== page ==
By Plane

The Gerald R. Ford International Airport includes eight airlines, 120 daily commercial flights between domestic and international markets, and daily non-stop travel to 15 U.S. airports.

By Train

The Amtrak passenger service links Grand Rapids with several major cities, including Chicago. Commercial lines by CSX, Grand Rapids Eastern Railroad, Norfolk Southern, Mid-Michigan offer freight transportation.


Grand Rapids is located in southwest Michigan in the Eastern Standard Time Zone. The City is less than 30 minutes from Lake Michigan and less than three hours from Detroit and Chicago.

Our Government

We operate under Commission-Manager form of government. This includes six elected Commissioners who serve four-year terms and appoint the Manager. A Mayor is also elected every four years. Learn more about our government here.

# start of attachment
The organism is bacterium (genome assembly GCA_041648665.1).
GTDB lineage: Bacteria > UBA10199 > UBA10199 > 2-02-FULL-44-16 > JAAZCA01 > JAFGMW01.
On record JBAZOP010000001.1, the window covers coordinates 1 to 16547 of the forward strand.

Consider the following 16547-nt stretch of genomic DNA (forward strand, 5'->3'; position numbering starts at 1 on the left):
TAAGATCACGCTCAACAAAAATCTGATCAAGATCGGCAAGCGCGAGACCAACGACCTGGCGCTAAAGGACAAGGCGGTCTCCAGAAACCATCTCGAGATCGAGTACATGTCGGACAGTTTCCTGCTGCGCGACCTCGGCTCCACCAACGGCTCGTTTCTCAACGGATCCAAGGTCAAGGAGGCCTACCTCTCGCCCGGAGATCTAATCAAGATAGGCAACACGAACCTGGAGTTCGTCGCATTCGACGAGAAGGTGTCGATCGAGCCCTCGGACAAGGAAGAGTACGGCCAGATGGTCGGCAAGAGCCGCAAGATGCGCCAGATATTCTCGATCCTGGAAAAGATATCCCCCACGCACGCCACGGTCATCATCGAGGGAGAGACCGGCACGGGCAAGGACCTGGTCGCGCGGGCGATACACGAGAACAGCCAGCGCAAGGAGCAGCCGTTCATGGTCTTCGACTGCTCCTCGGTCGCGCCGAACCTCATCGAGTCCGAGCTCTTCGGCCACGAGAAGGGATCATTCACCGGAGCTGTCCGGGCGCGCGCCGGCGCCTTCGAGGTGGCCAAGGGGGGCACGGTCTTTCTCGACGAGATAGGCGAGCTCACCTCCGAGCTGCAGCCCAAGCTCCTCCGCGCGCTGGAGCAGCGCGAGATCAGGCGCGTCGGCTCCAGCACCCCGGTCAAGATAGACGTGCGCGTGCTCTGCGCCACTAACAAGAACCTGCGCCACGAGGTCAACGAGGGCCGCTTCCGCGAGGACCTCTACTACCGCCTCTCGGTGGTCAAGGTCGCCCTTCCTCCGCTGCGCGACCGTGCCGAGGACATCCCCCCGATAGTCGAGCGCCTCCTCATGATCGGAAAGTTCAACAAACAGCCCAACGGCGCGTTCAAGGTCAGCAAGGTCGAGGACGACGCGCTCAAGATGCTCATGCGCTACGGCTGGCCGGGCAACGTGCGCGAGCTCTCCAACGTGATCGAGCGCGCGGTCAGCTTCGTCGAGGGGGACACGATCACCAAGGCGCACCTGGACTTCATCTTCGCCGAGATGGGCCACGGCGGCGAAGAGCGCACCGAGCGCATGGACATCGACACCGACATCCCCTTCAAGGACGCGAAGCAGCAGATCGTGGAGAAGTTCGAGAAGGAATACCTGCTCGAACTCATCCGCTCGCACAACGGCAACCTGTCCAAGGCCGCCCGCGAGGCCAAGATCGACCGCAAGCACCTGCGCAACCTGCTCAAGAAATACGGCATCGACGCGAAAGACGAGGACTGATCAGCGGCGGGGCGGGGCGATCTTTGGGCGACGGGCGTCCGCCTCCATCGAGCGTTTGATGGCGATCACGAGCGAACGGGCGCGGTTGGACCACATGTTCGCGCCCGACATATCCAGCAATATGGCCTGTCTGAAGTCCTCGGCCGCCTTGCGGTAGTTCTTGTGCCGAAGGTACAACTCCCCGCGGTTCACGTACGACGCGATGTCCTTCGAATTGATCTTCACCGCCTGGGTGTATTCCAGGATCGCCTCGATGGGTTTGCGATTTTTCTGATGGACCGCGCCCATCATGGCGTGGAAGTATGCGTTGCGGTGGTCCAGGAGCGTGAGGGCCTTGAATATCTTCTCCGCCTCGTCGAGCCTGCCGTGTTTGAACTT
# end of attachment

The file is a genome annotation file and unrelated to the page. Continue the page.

Police and Fire

Grand Rapids has over 500 full-time police and fire employees.

Water and Wastewater

Grand Rapids' fresh water supply comes from Lake Michigan. The city's Wastewater Treatment system commits to energy efficiency and environmental friendliness. View the brochure to learn more.


Eight local hospitals make Grand Rapids is the center for medical services in West Michigan:

  • Spectrum Health
  • Helen DeVos Children's Hospital
  • Metropolitan Hospital
  • Mary Free Bed Hospital and Rehabilitation Services
  • Kent Community Hospital
  • Mercy's Hospital
  • Forest View Hospital
  • Pine Rest Mental Health Services

Higher Education

Grand Rapids is home to over 12 public and private colleges and universities.

Some of these include:

  • Calvin College
  • Cornerstone University
  • Kendall College of Art and Design
  • Grand Rapids Community College
  • Grand Valley State University

Culture and Entertainment

Grand Rapids offers a wide range of cultural and entertainment activities including the Grand Rapids Symphony, Grand Rapids Ballet, Grand Rapids Civic Theatre, Gerald R. Ford Museum, and more.